2000s
The Petty Archives

Fighting the Good Fight
By Jim Farber
New York Daily News - Sunday, October 6, 2002

Back with a new LP, Tom Petty rips into the corruption of pop culture
Tom Petty gets to play pop critic on his new album and he's not giving out many good reviews.

On "The Last DJ," Petty paints a world of increasingly cynical radio stations, exploitative record companies, greedy managers and shallow musicians, a world where the sort of real artists and earnest fans he knew in his youth are marginalized.

"I feel so sorry for the younger generation being turned on to music right now," Petty says. "I wonder if they're being offered anything that's that good. Or if they even know how good things can be."

Petty on music's 'angel whores,' greedy execs
By Tom Moon
The Philadelphia Inquirer - October 6, 2002

Is America willing to spend its hard-earned cash to hear a rock star rail about how craven pop culture has become? Tom Petty is about to find out.

On his acidic concept album The Last DJ, which arrives Tuesday, the famously laid-back, Florida-born rocker bemoans an entertainment industry that markets soft-porn "angel whores" and executives whose mantra is "You get to be famous, I get to be rich."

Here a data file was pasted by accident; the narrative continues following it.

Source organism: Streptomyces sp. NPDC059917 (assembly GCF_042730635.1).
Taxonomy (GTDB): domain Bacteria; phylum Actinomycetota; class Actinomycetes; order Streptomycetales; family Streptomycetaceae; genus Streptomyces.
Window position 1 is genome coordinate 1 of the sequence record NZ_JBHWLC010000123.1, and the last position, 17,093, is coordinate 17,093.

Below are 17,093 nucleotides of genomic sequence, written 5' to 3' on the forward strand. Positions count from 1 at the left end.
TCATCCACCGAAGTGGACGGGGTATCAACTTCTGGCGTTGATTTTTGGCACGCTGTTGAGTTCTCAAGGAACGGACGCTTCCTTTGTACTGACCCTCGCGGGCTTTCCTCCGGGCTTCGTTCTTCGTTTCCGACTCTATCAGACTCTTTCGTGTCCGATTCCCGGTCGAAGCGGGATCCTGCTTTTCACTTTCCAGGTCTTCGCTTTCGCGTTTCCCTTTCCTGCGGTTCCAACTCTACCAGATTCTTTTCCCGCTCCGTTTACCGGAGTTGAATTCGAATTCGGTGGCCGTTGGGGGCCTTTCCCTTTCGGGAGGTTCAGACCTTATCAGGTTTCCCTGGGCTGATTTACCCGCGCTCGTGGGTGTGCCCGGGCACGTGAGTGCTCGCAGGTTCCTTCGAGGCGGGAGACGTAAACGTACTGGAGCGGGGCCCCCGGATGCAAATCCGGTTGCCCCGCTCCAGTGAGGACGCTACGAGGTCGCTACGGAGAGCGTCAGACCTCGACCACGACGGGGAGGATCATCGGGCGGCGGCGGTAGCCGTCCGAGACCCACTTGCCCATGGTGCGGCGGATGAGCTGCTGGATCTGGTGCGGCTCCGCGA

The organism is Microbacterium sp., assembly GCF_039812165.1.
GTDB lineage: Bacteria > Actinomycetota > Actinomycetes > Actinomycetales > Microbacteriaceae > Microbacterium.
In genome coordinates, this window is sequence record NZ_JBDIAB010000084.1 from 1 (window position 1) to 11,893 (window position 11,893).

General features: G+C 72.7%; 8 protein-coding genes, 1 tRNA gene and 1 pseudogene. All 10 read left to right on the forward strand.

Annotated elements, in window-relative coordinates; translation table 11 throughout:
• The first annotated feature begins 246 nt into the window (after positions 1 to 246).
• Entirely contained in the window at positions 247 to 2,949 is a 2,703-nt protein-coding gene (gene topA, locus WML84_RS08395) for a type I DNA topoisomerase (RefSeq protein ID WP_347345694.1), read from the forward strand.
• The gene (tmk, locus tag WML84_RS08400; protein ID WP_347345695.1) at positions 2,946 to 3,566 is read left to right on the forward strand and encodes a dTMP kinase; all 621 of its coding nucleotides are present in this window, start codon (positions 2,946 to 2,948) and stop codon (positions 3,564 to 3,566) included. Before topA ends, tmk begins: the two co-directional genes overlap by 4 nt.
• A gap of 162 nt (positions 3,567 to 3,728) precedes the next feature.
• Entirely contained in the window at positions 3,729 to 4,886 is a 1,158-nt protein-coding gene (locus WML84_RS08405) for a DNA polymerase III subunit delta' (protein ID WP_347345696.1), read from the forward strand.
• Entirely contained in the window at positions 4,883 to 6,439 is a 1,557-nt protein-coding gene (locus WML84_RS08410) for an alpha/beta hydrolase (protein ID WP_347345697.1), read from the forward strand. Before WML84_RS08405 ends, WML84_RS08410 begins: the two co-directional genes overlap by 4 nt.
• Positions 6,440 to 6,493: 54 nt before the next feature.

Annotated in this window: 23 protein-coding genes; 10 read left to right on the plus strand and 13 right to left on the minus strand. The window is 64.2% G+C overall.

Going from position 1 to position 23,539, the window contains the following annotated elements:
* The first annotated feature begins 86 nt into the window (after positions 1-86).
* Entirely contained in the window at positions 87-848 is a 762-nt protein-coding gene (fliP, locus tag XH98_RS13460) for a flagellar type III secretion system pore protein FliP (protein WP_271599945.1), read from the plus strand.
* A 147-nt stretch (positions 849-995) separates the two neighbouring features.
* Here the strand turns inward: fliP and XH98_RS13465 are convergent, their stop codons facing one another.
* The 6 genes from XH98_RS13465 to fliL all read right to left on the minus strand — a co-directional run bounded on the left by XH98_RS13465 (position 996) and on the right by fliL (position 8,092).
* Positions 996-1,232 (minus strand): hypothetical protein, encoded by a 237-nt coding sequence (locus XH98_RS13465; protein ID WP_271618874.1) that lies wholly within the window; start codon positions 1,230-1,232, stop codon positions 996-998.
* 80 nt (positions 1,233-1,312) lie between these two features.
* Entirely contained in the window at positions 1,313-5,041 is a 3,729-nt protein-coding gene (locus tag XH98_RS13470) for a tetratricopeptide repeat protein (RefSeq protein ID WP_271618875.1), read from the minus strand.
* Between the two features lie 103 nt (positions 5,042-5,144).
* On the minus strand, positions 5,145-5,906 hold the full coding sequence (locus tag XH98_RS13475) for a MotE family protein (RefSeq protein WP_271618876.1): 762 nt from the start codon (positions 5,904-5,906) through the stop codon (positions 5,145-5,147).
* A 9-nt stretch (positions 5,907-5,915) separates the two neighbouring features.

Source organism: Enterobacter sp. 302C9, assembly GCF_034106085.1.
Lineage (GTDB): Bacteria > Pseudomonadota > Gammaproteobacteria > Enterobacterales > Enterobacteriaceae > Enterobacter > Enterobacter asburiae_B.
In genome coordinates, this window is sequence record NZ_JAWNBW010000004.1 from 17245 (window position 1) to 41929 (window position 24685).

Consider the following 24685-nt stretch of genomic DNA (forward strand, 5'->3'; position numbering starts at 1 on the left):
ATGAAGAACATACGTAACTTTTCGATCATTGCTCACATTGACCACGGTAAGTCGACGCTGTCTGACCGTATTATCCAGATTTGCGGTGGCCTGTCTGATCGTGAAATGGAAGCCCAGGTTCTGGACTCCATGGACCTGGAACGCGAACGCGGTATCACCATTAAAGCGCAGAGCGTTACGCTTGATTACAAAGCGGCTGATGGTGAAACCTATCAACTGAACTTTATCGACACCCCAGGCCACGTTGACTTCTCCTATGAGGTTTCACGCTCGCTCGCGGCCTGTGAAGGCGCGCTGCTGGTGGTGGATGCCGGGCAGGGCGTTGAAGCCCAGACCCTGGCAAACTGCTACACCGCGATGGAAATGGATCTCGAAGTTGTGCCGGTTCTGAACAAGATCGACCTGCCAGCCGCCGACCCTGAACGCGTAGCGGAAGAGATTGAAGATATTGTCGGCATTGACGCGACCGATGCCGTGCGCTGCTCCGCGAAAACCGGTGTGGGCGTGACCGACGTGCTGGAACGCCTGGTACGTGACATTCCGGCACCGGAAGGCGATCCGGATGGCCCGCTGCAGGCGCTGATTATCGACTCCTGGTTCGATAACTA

In songs plainspoken and devastatingly direct, Petty laments the corporatization of radio and the greed that stunts artistic careers, the worship of false American Idols, and the profit-at-any-cost orientation that derailed Enron and, he believes, exists throughout the business world.

"It's reached absurd levels," Petty said last week of the cynicism that pervades the entertainment industry. "When you're creating your pop stars on a game show on TV, you know something's wrong. Not only are you really insulting people who have put their [lives] into their art," he said, but it cheats the audience.

More than Petty gripe
By Joel Selvin
The San Francisco Chronicle - October 6, 2002

Venerable musician is again making waves -- and sense
Tom Petty is mad as hell and he is not going to take it anymore.

He calls his new album, "The Last DJ," a "loose concept album" where Petty blasts corporate greed in the Clear Channel era of the music business on sharp, pointed songs like "Dreamville," "Money Becomes King" or the title track with the ringing chorus "there goes the last DJ who plays what he wants to play and who says what he wants to say."